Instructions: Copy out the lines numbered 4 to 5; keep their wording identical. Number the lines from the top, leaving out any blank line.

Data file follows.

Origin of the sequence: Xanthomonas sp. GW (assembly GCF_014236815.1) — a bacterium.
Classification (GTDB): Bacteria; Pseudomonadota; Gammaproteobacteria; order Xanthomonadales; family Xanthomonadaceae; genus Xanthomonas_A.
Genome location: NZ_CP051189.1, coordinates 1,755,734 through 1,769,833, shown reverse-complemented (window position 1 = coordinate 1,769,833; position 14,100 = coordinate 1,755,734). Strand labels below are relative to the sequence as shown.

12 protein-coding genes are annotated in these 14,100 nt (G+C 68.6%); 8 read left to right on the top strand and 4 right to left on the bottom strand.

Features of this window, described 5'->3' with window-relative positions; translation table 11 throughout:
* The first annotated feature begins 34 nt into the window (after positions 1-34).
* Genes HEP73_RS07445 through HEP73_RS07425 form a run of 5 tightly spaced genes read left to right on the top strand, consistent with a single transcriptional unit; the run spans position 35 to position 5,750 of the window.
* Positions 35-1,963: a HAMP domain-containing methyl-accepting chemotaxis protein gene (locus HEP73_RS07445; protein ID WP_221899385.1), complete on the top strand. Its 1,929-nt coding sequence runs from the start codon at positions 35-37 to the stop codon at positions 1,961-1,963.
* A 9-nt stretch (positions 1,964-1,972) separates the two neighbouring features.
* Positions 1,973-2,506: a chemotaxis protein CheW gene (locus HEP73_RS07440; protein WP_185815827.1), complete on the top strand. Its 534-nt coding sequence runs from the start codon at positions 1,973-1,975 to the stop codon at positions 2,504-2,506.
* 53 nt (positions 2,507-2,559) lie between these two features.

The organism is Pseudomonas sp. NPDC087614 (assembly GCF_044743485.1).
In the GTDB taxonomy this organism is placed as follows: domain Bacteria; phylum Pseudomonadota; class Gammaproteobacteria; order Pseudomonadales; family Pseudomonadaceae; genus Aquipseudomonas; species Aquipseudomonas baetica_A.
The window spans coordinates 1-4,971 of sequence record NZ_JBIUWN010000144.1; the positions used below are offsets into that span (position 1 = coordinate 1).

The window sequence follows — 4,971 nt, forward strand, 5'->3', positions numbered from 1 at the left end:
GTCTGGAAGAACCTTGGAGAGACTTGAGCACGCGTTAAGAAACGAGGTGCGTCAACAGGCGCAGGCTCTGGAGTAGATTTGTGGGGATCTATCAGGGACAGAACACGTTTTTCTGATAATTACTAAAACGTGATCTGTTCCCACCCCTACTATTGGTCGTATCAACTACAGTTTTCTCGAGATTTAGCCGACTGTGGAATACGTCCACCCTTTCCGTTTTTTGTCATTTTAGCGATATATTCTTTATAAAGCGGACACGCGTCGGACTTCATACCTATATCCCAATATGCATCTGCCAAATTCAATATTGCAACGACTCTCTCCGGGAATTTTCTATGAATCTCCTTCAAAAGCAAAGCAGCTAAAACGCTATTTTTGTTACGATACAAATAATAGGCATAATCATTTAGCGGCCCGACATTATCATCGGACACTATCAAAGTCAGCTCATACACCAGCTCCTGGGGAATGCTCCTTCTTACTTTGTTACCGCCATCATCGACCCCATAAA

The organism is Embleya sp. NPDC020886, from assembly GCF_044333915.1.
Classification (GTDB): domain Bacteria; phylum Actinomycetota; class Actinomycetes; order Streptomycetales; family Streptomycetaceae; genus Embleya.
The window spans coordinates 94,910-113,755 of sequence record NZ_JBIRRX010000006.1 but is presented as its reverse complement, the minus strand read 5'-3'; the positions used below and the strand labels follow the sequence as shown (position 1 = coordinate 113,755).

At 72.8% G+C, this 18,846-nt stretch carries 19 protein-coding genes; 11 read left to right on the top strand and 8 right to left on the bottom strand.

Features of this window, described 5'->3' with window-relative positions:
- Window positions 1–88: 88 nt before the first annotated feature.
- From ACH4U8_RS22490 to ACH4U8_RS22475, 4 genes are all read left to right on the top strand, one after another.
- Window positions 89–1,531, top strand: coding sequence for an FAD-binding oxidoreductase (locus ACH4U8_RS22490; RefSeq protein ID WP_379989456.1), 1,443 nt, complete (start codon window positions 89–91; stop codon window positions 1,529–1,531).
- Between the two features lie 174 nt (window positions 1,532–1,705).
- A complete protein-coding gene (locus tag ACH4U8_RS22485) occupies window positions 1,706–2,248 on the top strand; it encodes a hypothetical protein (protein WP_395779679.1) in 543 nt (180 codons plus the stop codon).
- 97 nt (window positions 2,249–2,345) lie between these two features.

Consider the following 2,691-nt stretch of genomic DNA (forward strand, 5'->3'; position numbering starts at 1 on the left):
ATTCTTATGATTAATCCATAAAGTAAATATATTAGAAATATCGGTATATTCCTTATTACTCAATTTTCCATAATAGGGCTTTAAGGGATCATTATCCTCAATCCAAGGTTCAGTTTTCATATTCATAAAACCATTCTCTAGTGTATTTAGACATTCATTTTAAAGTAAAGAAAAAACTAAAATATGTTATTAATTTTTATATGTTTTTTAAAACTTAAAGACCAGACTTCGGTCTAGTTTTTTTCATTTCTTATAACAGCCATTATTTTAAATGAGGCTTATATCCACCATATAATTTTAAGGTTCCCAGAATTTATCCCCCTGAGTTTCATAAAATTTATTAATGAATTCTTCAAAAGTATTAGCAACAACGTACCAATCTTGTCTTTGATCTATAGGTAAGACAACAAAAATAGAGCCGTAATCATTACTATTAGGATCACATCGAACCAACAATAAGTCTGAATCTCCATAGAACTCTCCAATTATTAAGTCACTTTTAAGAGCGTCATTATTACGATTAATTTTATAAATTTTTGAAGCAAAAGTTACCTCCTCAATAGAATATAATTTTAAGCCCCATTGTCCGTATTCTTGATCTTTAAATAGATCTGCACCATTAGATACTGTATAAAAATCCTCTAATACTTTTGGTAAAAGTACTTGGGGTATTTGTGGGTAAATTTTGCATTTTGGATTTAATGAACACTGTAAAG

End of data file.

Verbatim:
12 protein-coding genes are annotated in these 14,100 nt (G+C 68.6%); 8 read left to right on the top strand and 4 right to left on the bottom strand.

Features of this window, described 5'->3' with window-relative positions; translation table 11 throughout: